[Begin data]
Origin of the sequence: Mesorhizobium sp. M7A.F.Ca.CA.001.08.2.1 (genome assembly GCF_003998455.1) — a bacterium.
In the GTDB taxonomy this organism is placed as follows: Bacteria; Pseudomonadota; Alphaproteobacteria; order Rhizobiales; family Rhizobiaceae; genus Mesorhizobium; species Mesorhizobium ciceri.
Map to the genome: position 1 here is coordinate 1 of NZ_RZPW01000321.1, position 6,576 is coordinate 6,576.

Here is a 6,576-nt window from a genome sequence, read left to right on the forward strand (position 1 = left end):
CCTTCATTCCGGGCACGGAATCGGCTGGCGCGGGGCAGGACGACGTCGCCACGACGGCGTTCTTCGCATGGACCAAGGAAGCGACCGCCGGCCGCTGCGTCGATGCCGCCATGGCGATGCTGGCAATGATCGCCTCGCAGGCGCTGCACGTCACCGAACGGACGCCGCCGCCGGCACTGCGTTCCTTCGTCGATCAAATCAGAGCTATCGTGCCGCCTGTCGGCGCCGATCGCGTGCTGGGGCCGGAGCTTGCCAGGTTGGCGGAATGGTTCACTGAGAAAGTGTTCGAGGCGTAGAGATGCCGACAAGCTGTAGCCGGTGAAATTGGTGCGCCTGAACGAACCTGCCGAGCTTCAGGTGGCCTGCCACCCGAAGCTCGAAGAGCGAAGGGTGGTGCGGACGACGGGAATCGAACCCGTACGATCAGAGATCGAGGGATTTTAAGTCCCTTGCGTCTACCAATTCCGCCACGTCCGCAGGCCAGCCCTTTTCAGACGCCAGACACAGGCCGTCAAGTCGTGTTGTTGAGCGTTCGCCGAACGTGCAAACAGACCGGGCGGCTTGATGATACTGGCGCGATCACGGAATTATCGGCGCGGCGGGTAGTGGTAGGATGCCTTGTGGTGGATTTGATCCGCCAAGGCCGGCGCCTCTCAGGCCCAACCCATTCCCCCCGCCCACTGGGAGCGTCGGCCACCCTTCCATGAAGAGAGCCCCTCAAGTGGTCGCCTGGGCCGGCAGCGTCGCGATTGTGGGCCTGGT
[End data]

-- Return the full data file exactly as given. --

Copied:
Origin of the sequence: Mesorhizobium sp. M7A.F.Ca.CA.001.08.2.1 (genome assembly GCF_003998455.1) — a bacterium.
In the GTDB taxonomy this organism is placed as follows: Bacteria; Pseudomonadota; Alphaproteobacteria; order Rhizobiales; family Rhizobiaceae; genus Mesorhizobium; species Mesorhizobium ciceri.
Map to the genome: position 1 here is coordinate 1 of NZ_RZPW01000321.1, position 6,576 is coordinate 6,576.

Here is a 6,576-nt window from a genome sequence, read left to right on the forward strand (position 1 = left end):
CCTTCATTCCGGGCACGGAATCGGCTGGCGCGGGGCAGGACGACGTCGCCACGACGGCGTTCTTCGCATGGACCAAGGAAGCGACCGCCGGCCGCTGCGTCGATGCCGCCATGGCGATGCTGGCAATGATCGCCTCGCAGGCGCTGCACGTCACCGAACGGACGCCGCCGCCGGCACTGCGTTCCTTCGTCGATCAAATCAGAGCTATCGTGCCGCCTGTCGGCGCCGATCGCGTGCTGGGGCCGGAGCTTGCCAGGTTGGCGGAATGGTTCACTGAGAAAGTGTTCGAGGCGTAGAGATGCCGACAAGCTGTAGCCGGTGAAATTGGTGCGCCTGAACGAACCTGCCGAGCTTCAGGTGGCCTGCCACCCGAAGCTCGAAGAGCGAAGGGTGGTGCGGACGACGGGAATCGAACCCGTACGATCAGAGATCGAGGGATTTTAAGTCCCTTGCGTCTACCAATTCCGCCACGTCCGCAGGCCAGCCCTTTTCAGACGCCAGACACAGGCCGTCAAGTCGTGTTGTTGAGCGTTCGCCGAACGTGCAAACAGACCGGGCGGCTTGATGATACTGGCGCGATCACGGAATTATCGGCGCGGCGGGTAGTGGTAGGATGCCTTGTGGTGGATTTGATCCGCCAAGGCCGGCGCCTCTCAGGCCCAACCCATTCCCCCCGCCCACTGGGAGCGTCGGCCACCCTTCCATGAAGAGAGCCCCTCAAGTGGTCGCCTGGGCCGGCAGCGTCGCGATTGTGGGCCTGGT